Helena Schrader's Historical Fiction

Dr. Helena P. Schrader is the author of 24 historical fiction and non-fiction works and the winner of more than 53 literary accolades. More than 34,000 copies of her books have been sold. For a complete list of her books and awards see: http://helenapschrader.com

For readers tired of clichés and cartoons, award-winning novelist Helena P. Schrader offers nuanced insight into historical events and figures based on sound research and an understanding of human nature. Her complex and engaging characters bring history back to life as a means to better understand ourselves.

Saturday, September 10, 2011

Where Eagles Never Flew: Excerpt 1

Dear Followers,

To whet your appetite for Where Eagles Never Flew I will be posting here excerpts from "Eagles" for the next several weeks.

Priestman unhooked his oxygen mask and shoved the hood back before he landed, gulping in the fresh air. When he set down on three points, he thought he had never in his life been so glad to have ground under him.  He was aware of a pulsing headache and his eyes felt swollen in their sockets. He taxied absently to the side of the field, too tired to notice if someone was signalling him someplace else. He cut the engine, pulled off his helmet, and ran his hand through his hair -- it was wet and sticky.

He heard someone pant up beside him. "Robin?"

He glanced over; it was Roger Ibbotsholm.

"Aye, aye." Robin was having trouble unclipping his straps for some reason.  Roger was on the wing and bent over to help him.

"Are we glad to see you! We thought you'd bought it!"

"They did rather catch us out -- again. Is everyone else back?"

"The CO's gone for six. Flamed out and went straight in from 10,000. Guy had to hit the silk over Seclin.  Driver swears he saw a parachute land just beside the field so he's almost certainly a POW. Shakespeare says Spotty didn't make it either -- crate flamed before he could get out."

O'Brian and Sellers reached Priestman. They too were panting, having run over from the far side of the field. "Are you all right, sir?"

"I've got a terrible headache, actually," Robin admitted, rubbing his frehead.

"There's a ruddy big hole in the back of your seat, sir!"

"Oh, that. Yes. Good thing about the armor plating."

"You can say that again, sir! Look!"

A crowd was gathering. This Hurricane didn't look nearly as tattered as his old one, but the one neat puncture it did have indicated a cannon shell had lodged deep in the armour plating behind his seat.  The others scrambled up the off wing and peered into his Hurricane. There were a lot of admiring whistles and excited comments. Priestman left the others to it and slid to the ground, leaning back against the trailing edge of the wing.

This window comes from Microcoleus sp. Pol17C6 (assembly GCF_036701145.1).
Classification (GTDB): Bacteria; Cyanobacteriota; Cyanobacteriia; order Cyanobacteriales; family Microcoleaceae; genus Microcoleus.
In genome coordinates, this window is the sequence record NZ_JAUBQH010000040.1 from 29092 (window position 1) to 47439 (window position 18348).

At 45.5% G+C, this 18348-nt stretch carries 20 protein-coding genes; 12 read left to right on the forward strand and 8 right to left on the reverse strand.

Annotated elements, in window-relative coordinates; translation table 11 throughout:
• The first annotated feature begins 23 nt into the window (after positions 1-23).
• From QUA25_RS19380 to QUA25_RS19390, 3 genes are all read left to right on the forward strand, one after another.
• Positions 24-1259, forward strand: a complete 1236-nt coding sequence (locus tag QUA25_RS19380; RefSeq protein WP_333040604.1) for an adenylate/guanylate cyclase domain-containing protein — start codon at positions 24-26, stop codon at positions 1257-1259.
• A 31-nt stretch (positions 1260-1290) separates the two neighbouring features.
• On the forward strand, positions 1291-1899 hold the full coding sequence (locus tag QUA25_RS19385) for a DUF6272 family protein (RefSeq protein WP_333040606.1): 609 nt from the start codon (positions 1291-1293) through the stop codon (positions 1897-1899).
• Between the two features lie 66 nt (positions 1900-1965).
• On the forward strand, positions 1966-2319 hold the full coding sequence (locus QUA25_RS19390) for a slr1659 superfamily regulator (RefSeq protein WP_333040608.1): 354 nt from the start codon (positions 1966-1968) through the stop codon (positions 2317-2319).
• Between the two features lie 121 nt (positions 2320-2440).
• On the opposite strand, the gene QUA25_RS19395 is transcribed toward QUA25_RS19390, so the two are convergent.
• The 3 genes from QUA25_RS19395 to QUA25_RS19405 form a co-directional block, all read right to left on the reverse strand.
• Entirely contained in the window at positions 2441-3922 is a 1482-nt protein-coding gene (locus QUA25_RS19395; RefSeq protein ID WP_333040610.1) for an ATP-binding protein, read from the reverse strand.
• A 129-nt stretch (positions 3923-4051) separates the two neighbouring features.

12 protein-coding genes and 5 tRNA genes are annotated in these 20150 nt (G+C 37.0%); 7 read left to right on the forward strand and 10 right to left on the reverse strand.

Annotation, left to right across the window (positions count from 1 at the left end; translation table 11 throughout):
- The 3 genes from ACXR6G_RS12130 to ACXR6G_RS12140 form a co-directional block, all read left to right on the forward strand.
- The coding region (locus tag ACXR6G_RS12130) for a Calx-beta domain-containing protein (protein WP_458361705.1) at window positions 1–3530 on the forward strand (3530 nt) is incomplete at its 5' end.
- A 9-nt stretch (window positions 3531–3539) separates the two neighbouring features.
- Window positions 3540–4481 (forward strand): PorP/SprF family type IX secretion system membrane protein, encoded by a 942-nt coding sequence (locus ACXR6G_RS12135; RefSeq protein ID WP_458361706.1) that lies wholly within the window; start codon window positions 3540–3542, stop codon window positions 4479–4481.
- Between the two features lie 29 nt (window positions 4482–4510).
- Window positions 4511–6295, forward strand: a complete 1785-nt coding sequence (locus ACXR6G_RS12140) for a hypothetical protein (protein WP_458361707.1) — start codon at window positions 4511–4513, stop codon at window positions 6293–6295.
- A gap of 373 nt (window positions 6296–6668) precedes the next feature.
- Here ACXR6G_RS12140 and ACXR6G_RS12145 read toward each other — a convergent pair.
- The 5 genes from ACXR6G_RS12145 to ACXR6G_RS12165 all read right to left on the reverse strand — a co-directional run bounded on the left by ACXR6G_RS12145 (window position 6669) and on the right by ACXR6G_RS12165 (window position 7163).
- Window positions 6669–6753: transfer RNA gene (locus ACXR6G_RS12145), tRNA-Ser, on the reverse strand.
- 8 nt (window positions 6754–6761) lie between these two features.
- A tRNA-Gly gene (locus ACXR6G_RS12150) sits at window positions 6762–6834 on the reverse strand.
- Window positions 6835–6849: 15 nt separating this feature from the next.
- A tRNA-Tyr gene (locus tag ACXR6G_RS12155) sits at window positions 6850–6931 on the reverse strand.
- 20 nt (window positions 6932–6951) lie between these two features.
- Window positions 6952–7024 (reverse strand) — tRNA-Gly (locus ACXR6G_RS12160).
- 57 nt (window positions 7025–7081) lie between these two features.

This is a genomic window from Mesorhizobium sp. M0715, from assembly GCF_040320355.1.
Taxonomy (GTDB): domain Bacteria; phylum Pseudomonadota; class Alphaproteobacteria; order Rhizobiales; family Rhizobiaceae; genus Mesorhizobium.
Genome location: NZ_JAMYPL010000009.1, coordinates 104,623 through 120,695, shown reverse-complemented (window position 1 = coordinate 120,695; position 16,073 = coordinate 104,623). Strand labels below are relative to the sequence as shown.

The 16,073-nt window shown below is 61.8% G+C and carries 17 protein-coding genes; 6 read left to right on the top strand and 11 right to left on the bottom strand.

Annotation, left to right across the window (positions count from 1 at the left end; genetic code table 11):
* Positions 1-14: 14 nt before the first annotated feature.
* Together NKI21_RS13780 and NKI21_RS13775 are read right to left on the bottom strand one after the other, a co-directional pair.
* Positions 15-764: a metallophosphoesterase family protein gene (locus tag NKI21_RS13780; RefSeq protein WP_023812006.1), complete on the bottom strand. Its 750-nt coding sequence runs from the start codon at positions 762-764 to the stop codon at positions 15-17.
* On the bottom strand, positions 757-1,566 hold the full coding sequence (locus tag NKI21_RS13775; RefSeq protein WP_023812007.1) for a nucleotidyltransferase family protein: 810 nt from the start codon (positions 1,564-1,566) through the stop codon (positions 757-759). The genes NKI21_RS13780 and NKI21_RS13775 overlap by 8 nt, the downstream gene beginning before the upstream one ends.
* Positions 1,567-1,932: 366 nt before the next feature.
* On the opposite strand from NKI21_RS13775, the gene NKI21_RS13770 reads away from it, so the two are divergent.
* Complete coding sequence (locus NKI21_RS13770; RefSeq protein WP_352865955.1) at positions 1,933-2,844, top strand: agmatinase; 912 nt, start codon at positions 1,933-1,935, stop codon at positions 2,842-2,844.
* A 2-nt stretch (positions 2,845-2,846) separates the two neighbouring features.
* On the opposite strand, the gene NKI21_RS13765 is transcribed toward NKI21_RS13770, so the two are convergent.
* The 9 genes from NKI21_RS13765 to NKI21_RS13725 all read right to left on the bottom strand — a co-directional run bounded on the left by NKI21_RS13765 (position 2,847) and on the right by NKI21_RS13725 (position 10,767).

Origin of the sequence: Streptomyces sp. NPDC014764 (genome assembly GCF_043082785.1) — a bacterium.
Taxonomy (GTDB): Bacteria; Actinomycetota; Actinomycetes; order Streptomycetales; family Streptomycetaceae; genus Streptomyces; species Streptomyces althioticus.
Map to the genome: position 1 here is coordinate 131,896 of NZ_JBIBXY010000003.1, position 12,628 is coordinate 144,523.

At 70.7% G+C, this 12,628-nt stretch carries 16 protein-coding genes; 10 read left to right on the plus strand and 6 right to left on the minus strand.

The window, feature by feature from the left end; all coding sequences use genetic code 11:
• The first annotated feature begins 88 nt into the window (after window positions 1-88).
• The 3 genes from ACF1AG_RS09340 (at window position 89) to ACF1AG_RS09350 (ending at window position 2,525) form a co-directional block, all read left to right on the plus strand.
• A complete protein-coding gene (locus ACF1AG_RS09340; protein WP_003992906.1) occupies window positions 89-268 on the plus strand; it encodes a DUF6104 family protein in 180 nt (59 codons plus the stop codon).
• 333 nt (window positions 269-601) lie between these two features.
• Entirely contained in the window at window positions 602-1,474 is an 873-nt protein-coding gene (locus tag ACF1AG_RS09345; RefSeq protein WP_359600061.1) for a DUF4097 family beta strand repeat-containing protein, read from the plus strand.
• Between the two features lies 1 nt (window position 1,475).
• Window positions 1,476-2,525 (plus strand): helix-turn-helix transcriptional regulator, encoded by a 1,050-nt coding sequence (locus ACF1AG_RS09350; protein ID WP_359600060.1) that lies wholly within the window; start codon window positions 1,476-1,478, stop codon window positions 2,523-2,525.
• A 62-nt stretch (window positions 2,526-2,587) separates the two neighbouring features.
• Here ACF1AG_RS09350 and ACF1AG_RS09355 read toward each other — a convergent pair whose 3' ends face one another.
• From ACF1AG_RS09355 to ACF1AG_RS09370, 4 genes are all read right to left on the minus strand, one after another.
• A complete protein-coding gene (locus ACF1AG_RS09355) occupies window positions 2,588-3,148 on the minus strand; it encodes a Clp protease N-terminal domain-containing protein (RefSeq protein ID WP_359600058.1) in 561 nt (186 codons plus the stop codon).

Only once before had he been so conscious of divine protection -- after capsizing a small boat in a Force Five gale in the Solent. Then he had been a foolish 15-year-old boy who over-estimated his abilities, and for whom a benign deity had no doubt felt pity. Today, with so many others dead, it was hard to understand why he should have been one of the lucky ones.

An airman appeared around the tail and offered him a cup of cocoa. It was almost cold, but Priestman sipped it graefully.

Priestman noticed Yardly approaching but didn't think anything of it -- until the Flight Lieutenant opened his mouth and said: "I'm acting CO now, if you're wondering." Robin hadn't gotten that far, actually, but he didn't like the sound of this. Priestman had never really warmed to Sharp, but he was a first-rate pilot and a conscientious commmander. Priestman had trusted him. Yardly was something else agian. From the day he joined the squadron, Yardly had seemed to resent him. In short, this was not a good development.

Yardly, meanwhile, was remarking, "I see you were lucky a second time, Priestman."

"Yes, sir." It obviously did not occur to the senior officer that maybe this pilot was particularly skilled or a talented dog-fighter.

"And the Blenheims got slaughtered again." The Flight Lieutenant made it sound as if it was Priestman's fault alone. Priestman kept his mouth shut. He might do stupid things when he got backed into a bad enough corner, but he wasn't inherently insubordinate or stupid.

Yaredly was compelled to continue his lecture without new fuel. "Our job is to protect our bombers, not go rushing off on our own. Don't forget it! I'm not going to put up with your nonsense the way Sharp did."

What nonsense? Priestman asked himself. He'd been behaving himself like a damned goody-two-shoes since he'd joined the Squadron!

(This excerpt is from Chapter 1 of Chasing the Wind, soon to be released in Kindle format under the new title Where Eagles Never Flew.)

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